Tsuga canadensis - Betula alleghaniensis Saturated Forest; CEGL005003

Northern wet forest

N/A

black spruce, tamarack

Picea mariana - (Larix laricina) / Ledum groenlandicum / Sphagnum spp. Forest; CEGL005271

Alder thicket

N/A

speckled alder

Alnus incana Swamp Shrubland; CEGL002381

Open bog

N/A

leatherleaf, Labrador tea, bog laurel

Chamaedaphne calyculata - Ledum groenlandicum - Kalmia polifolia Bog Dwarf-shrubland; CEGL005278

Northern sedge meadow

N/A

Carex spp

Eastern North American Wet Meadow Group; G112

Lake shallow, hard-water, seepage bog lake -Rat Lake

N/A

not surveyed

not delineated

Stream- slow, hard, cold -Rat Creek

N/A

not surveyed

not delineated

River- slow, medium hard-water , cold -Popple River

N/A

not surveyed

not delineated

Complete Plant List

View or download (pdf)

Common Fauna: Fish of the Popple River include brook trout (Salvelinus fontinalis), fifteen species of forage fish, and black bullhead (Ameiurus melas).  In addition to numerous song birds, waterfowl commonly observed include mallard (Anas platyrhynchos), American black duck (Anas rubripes), and common merganser (Mergus merganser)

Common Shrub Species: The shrub layer is poorly developed, with American fly honeysuckle (Lonicera canadensis) the most common.

Common Herbaceous Species: The ground flora is well-developed, particularly on the drumlin tops, and includes lycopods (Lycopodium and Huperzia spp), wild sarsaparilla (Aralia nudicaulis), rosy twisted-stalk (Streptopus lanceolatus v. longipes), northern beech fern (Thelypteris phegopteris), yellow bluebead lily (Clintonia borealis), and mountain wood-sorrel (Oxalis montana).  Richer soils support wild ginger (Asarum canadense), bloodroot (Sanguinaria canadensis), blue cohosh (Caulophyllum thalictroides), and three species of the genus Botrychium.   Most notable are the numerous rare plants, including the state-endangered little goblin moonwort (Botrychium mormo) and good populations of orchid species present within the RNA.  A sedge-sphagnum-ericad mat is also well-developed and botanically rich; including numerous ericaceous species, orchids, sedges, and insectivorous plants.

Potential Research Topics: Topics for study include wetland ecology, climate change, peatlands, rare plants, amphibians, bryophytes, and insects.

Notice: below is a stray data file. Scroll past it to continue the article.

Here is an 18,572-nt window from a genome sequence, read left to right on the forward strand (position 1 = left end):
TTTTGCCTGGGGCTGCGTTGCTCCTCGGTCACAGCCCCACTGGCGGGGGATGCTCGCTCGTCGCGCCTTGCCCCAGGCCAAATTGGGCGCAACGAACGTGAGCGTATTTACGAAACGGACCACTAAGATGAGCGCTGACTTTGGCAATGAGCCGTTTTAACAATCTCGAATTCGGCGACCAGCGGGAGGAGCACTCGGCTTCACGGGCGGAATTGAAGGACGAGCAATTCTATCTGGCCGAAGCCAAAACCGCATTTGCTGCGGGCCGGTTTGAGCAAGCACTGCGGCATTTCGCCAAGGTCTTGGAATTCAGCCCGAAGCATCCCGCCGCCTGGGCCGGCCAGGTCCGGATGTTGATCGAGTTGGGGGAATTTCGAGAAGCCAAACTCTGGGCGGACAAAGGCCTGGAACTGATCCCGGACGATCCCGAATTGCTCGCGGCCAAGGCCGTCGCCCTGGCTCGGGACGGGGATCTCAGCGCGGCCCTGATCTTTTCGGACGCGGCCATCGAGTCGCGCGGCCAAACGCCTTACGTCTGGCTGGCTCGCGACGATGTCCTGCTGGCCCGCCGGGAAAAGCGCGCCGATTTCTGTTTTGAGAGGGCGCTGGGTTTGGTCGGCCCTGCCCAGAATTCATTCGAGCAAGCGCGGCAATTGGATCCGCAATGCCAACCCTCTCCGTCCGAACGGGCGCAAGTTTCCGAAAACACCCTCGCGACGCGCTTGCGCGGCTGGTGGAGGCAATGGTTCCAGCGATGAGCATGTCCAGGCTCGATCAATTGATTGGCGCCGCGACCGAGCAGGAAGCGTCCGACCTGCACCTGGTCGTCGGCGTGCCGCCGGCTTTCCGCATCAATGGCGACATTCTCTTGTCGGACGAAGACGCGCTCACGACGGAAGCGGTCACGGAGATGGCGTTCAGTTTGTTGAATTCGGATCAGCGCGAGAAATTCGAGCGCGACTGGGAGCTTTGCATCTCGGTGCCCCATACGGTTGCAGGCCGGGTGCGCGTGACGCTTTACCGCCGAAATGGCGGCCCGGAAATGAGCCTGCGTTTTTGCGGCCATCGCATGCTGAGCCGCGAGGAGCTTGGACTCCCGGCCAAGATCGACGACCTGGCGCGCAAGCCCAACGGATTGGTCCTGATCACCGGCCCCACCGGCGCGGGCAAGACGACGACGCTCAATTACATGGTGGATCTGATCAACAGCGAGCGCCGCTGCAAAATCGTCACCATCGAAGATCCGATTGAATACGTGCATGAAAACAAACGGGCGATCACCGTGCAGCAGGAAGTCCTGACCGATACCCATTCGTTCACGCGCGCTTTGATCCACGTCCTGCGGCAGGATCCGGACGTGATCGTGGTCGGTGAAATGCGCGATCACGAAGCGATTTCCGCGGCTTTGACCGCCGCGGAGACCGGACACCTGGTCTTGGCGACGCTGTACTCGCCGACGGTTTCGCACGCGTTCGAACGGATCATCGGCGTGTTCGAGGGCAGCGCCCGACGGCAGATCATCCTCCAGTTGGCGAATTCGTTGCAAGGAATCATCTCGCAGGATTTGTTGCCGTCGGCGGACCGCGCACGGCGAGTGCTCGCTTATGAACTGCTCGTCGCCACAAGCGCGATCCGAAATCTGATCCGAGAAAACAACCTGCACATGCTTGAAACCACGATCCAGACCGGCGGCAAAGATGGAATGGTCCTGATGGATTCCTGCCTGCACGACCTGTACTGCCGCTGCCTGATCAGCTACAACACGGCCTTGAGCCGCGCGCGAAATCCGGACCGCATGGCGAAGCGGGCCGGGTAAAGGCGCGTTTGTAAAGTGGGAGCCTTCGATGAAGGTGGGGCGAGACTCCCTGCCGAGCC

Related Website:

Wisconsin State Natural Areas Program - Rat Lake Swamp and Popple River Headwaters (No. 444)

Related Publications:

Anderson, Craig; Ayers, L.; Bergeson, T.  2006.  Biodiversity in selected natural communities related to global climate change, annual summary for 2006 submitted to Wisconsin Focus on Energy Environmental Research Program.  20 pp.

Brzeskiewicz, Marjory.  2014.  Establishment Record for Rat Lake Swamp- Popple River Headwaters Research Natural Area.  Chequamegon-Nicolet National Forest, Eagle River Ranger District, Forest County, Wisconsin.   45 pp.

Curtis, J. T. 1959. Vegetation of Wisconsin.  University of Wisconsin Press, Madison WI.

Howe, R.W.; Wolf, A.T. 2003. A Checklist of Birds in the Chequamegon-Nicolet National Forest. USDA Forest Service Publication, Park Falls, WI.

Howe, R.W.; Roberts, L.J. 2005. Sixteen Years of Habitat-based Bird Monitoring in the Nicolet National Forest. Pages 963-973 in Ralph, C.J. and T.D. Rich, editors. 2005. Bird Conservation Implementation and Integration in the Americas: Proceedings of the Third International Partners in Flight Conference. 2002 March 20-24; Asilomar, California, Volume 2. Gen. Tech. Rep. PSW-GTR-191. Albany, CA: Pacific Southwest Research Station, Forest Service, U.S. Department of Agriculture; 643 p.

Kotar, J.; Kovach, J.; Burger, T.  2002.  A Guide to Forest Communities and Habitats of Northern Wisconsin (2nd edition).  Madison: University of Wisconsin, Department of Forest Ecology and Management.

NGDC. National Geographic Data Committee. 2012. National Vegetation Classification Standard (NVCS). Available online: http://usnvc.org/explore-classification/ Accessed 2012.

Schulte, L.A.; Pidgeon, A.M.; Mladenoff, D.J. 2005. One-hundred-fifty years of change -in forest bird breeding habitat: Historical and current estimates of species distributions. Conservation Biology 19:144-156.

Last Modified: 02/23/2017